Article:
4 Questions to Ask Before You Sign Up to Lead a Writing Workshop or Retreat — Áine Greaney

I’m passionate (some would say ‘cranky’) about our right to tell our own story, to document our lived experiences as they have happened to us and have been processed through our individual consciousness.

As a writing workshop facilitator, it’s an honor and privilege to create the space in which new new or seasoned writers can do this.

So when someone calls or emails with a potential writing workshop request, it’s really flattering. And, once that organizational host asks, it’s often tempting to immediately say, “Yes.”

However …

Before signing that writing workshop contract, here are four questions to ask.

Go on, ask it: “What is your allocated budget for this workshop or event?” This up-front question saves potentially wasted conversations and time.

Let me tell you why.

Free classes are under-appreciated. No, they don’t “offer great exposure,” or “look good on your CV or resume.” Instead, no-cost often means no-show or partially engaged learners. Or it’s an invitation to your hosting organization to take you and your expertise less than seriously. So name your fee. Then, document that fee and your invoicing terms and payment due date(s) in your formal contract.

Should you ever offer a pro-bono workshop? Yes. Definitely. Or offer one income-based scholarship for one spot. But except for your own chosen non-profit causes, never agree to teach or facilitate a creative group for free — even if you can financially afford it.

Question 2: Can We Narrow or Focus the Workshop Topic?

Sometimes, a host or events person contacts you with a general idea: “We want to offer a writing class.” or, “We saw your book and would love to do something on writing.”

Nudge them to narrow the focus. A well-defined topic will be much easier for the host organization to market and will make it simpler for potential students to grasp, conceptualize and prepare. So as the potential presenter, ask about the target audience, its demographics, and known or potential needs. Then, armed with this information, begin to frame and name your workshop.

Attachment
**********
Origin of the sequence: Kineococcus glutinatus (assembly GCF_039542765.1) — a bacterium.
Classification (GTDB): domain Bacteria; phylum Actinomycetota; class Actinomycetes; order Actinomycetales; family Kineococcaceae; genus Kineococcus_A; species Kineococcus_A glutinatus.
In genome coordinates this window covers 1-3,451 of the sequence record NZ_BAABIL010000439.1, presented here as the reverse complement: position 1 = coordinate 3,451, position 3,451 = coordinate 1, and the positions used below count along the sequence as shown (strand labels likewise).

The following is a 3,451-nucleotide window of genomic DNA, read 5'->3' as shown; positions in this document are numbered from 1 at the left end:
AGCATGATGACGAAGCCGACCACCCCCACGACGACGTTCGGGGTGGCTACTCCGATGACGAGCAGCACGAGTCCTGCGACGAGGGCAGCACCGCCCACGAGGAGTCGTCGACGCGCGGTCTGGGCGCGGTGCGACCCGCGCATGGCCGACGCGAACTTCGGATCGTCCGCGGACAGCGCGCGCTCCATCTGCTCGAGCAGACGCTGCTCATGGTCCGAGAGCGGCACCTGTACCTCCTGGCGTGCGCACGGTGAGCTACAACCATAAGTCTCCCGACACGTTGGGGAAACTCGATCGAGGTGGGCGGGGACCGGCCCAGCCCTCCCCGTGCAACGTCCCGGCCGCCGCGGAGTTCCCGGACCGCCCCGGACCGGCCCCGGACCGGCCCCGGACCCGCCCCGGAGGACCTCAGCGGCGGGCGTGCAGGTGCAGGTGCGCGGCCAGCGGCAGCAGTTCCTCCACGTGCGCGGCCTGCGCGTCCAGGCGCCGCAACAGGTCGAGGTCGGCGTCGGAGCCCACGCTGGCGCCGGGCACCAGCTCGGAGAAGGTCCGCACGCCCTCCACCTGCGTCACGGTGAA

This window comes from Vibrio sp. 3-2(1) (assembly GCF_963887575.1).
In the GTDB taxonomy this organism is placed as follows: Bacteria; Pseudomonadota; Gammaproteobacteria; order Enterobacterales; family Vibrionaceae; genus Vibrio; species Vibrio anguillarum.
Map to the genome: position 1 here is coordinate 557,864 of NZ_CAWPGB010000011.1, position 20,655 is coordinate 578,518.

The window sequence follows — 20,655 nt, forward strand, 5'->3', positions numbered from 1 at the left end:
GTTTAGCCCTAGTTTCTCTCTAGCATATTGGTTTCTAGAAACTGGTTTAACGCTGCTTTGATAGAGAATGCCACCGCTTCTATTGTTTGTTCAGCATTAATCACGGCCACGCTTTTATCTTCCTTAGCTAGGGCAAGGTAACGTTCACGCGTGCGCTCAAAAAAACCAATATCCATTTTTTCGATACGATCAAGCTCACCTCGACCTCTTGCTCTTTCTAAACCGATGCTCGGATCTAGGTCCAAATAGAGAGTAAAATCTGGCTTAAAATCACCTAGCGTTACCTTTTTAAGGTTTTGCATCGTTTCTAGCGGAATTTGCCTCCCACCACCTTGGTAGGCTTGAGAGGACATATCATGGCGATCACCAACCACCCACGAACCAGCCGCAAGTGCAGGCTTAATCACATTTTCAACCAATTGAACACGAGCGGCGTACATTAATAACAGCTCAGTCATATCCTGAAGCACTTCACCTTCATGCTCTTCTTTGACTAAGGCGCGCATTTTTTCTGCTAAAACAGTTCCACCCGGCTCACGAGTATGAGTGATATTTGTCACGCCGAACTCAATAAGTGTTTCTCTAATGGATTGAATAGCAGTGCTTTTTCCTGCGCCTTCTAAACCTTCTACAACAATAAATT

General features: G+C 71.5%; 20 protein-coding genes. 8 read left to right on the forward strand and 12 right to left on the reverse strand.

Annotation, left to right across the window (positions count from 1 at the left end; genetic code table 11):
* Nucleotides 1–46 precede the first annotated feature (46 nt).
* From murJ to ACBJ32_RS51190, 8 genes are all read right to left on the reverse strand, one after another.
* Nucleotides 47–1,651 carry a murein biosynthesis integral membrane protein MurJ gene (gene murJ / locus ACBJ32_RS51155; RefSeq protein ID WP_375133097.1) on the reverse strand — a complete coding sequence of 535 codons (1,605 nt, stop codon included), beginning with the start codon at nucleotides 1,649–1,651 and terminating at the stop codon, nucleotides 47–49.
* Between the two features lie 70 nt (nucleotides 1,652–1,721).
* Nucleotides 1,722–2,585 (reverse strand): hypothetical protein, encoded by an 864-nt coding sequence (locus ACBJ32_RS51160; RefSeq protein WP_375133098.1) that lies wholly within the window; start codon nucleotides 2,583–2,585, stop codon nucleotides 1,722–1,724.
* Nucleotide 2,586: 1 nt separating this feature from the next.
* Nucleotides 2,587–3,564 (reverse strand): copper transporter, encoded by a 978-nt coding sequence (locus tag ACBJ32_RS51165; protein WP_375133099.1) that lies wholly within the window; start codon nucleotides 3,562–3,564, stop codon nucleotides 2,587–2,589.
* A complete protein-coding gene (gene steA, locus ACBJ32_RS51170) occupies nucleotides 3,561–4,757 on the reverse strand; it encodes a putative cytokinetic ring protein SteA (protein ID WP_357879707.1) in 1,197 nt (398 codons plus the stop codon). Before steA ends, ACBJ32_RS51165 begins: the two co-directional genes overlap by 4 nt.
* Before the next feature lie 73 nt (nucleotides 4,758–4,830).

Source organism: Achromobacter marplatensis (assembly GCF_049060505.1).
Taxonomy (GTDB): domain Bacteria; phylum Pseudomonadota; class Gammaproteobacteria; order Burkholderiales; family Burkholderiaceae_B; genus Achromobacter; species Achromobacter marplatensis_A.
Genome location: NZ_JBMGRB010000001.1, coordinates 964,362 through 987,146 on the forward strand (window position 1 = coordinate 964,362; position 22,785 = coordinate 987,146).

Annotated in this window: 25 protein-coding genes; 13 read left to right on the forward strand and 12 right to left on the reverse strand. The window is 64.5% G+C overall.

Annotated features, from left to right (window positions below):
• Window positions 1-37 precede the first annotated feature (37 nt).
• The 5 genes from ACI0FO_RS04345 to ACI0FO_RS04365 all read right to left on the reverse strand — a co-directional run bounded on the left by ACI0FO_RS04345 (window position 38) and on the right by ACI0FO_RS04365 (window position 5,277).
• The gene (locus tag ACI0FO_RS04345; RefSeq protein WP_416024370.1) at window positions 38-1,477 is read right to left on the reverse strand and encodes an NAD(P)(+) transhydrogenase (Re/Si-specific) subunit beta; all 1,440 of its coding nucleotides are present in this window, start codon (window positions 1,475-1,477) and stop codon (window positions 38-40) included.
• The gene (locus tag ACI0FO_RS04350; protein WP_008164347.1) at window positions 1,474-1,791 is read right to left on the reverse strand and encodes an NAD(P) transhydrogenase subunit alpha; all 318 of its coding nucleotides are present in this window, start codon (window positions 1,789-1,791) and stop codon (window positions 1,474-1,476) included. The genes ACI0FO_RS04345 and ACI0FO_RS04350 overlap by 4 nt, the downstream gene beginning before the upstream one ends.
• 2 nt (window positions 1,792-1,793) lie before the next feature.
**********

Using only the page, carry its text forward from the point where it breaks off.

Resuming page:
Question 3: About the Writing Workshop Venue and Setup

Here are three been-there scenarios: (1) I once landed in a new city to teach a day-long writing workshop in a building that was (surprise!) under heavy reconstruction. Think hard hats and jack hammers here.

Half-way through the morning, I discovered that (surprise again!) there was no functioning toilet. (2) Years later, for a weekend-long intensive (different organization), our group was assigned a windowless room in a hotel basement. (3) Later still, in New York City, I had a plush hotel room and a mandatory scheduled meeting with the hotel audio visual person to do a test run.

Now (cue the quiz show jingle here), guess which workshop got me five-star instructor ratings? Nope, it wasn’t the noisy, no-toilet building.

Nothing stymies learner engagement more than rooms that are cold, musty, overcrowded or windowless. If possible, ask to visit or video-visit the venue to check it out beforehand. Also, if you’re in a school or library, ask what other programs are being offered simultaneously. Finally, document your specific audio visual needs right in your workshop contract.

Question 4: Who’s Boss Here? Establish Who will Really Lead this Workshop

Once, I got hired to facilitate a three-day summer writing retreat in a gorgeous mountain setting in New England. Fantastic, right?

Um … Many host interruptions and content contradictions later, the students grew confused and distracted. They reminded me of children who wanted to listen to Mum while persistently glancing over their shoulders for Dad’s approval. This did not make for a good writing experience.

Writing workshops are dynamic and participatory, but someone needs to be the designated and consistent leader. Or leaders.

So in that pre-workshop call, ask if your potential host will be there for the entire program. If so, ask what their on-the-ground role will actually be. Once you ask, listen to the answer. Then decide if this opportunity is right for you.

Writing workshops are magical. They’re fun and energizing. But before you agree to lead a workshop, prepare your questions and ask what you need to know before you say, “yes.” On the workshop day, your host organization and your students will thank you for your pre-event care and preparation.

Originally published at http://www.ainegreaney.com.

Irish author, workshop leader in Boston area. Fifth book, “Green and Other Essays” just released. More at www.ainegreaney.com